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    ... I think if the LGBTQIA+ community wants to be counted then count away... but that kind of question is going to have to be framed very carefully to be inclusive. Sexuality and Gender aren’t binaries or easily defined by multiple choice. They are spectrums and fluid ones at that. Especially gender identity can fluctuate with mood and hormones. Even cis genders experience that. So it’s not that easy. Humans are a vastly variable species. 🏳️‍🌈
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    If I had a dollar for every gender, I’d have two dollars and a bunch of counterfeits! Sexual preference, however, is no business of the government.
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    Sexual preferences aren’t anyone’s business.
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    If were not even allowed to ask if someone is a citizen why would we even ask an insane person those questions. That’s mental illness they should receive help to make them normal again. #MAGA
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    IMPEACHMENT should be the only item on the agenda. Mueller made it crystal clear the President was NOT exonerated and would have been criminally charged if he was not in office. Until "Individual One" is held accountable and brought to trial, there is no rule of law in this country. Uphold the Constitution and the oath you swore to obey.
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    Why? I really am not interested in your personal bedroom life. I feel this is like when Nazi Germany allowed gays to be open. Once open then they gathered them up and they disappeared. So when you want to expose your personal life styles beware of wolves in sheep’s clothing.
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    People’s sexual preference and identity is their own private issue. We shouldn’t discriminate against anyone.
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    Only if there's a citizenship question. If we're going to identify people, begin there.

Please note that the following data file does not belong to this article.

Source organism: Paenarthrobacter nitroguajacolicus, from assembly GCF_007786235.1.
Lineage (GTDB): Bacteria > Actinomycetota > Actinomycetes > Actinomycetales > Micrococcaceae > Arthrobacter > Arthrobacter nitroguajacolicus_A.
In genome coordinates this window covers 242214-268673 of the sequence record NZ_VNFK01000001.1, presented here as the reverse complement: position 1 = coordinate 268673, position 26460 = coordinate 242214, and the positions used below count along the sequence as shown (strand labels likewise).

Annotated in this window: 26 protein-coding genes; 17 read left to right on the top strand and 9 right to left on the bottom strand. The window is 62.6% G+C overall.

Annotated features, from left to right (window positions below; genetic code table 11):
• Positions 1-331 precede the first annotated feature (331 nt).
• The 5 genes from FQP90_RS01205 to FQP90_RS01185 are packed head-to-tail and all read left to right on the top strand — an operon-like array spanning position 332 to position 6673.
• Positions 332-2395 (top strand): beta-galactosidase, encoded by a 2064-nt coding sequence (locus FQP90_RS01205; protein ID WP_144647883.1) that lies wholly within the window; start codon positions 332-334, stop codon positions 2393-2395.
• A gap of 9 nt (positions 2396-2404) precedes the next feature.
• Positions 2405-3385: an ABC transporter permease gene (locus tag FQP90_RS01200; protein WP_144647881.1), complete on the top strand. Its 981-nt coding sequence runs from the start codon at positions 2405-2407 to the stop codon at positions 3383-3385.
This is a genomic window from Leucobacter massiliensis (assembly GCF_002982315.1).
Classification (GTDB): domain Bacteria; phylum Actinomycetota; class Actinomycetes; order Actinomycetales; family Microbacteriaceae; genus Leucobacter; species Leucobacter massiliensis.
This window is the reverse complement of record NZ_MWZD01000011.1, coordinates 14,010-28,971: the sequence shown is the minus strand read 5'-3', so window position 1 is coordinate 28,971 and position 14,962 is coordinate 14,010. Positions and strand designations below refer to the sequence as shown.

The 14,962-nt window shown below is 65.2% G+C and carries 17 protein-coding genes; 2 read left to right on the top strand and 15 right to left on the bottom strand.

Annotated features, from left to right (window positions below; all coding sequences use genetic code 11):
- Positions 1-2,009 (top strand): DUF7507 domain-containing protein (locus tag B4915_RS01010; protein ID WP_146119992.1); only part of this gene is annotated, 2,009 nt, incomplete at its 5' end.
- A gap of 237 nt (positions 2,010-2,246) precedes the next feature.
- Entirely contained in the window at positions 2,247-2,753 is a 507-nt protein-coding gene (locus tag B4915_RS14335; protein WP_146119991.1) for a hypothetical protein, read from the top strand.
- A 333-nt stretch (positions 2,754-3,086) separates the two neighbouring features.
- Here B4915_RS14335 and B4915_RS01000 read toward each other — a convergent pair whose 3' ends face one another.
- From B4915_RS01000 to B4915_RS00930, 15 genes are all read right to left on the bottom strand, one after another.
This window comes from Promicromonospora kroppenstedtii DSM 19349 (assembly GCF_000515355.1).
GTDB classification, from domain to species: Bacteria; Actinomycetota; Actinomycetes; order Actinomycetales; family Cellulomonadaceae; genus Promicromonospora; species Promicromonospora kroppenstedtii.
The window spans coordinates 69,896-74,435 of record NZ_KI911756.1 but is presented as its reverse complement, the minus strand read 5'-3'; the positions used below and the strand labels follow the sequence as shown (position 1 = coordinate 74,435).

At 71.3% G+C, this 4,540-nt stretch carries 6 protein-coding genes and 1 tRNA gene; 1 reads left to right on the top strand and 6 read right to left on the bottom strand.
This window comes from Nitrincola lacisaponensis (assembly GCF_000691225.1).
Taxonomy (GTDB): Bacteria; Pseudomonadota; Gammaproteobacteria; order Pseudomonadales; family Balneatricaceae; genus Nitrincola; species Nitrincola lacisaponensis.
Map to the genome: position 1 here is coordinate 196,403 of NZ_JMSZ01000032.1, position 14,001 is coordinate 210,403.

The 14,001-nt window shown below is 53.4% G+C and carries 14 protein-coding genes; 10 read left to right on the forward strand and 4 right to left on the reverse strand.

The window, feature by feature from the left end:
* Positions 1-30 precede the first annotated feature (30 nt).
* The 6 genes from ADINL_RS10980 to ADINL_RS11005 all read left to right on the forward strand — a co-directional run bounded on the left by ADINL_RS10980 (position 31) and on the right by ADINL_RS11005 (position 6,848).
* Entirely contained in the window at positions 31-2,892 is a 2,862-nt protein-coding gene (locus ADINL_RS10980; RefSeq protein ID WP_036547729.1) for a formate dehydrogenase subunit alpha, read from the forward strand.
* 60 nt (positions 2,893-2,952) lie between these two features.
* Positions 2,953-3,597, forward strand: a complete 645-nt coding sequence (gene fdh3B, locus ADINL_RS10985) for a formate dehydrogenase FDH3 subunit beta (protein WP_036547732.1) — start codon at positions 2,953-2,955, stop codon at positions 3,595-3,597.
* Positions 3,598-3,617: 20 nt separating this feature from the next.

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    That is nobody's business except the person in question. Considering the idiots in DC, I don't want them collecting this kind of information for fear of what they'd do with it. They're not the brightest lights in the basket nor have they proven themselves humane or compassionate. So no, no collecting this kind of data.
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    The government should not collect any data they don’t really need and if they really need it then it can’t be voluntary. Also no data should be collected until the government can say exactly what they plan to do with it.
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    Not sure why the government wants to know who is sleeping with who, but with a reality star as a president, what do I know anymore?
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    When there are these kinds of cultural data collection efforts, I always put the word “Jew” in there to see how the bill feels. It doesn’t feel good. LGBTQ are vulnerable populations. We should treat everyone with respect and provide care when needed. If we did that, we wouldn’t need this kind of granular data.
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    I support the information being voluntary, as the mom of a KID affected. Unless and until the bigotry and hatred are addressed under existing laws and kids like mine aren’t discarded from their kindergarten schools because a teacher has a right to not only “have very deep beliefs” on this issue, but LOCK my child in a room and degrade him with it until I was left with a child begging to die. Without a single consequence for his Actions! Your district too Dennis Bonnen, Larry Taylor. So yeah, voluntary.
    Like (8)
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    Why? Doesn’t make any sense.
    Like (7)
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    Nobody’s business.
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    It’s nothing but perversion! We don’t need to promote confusion.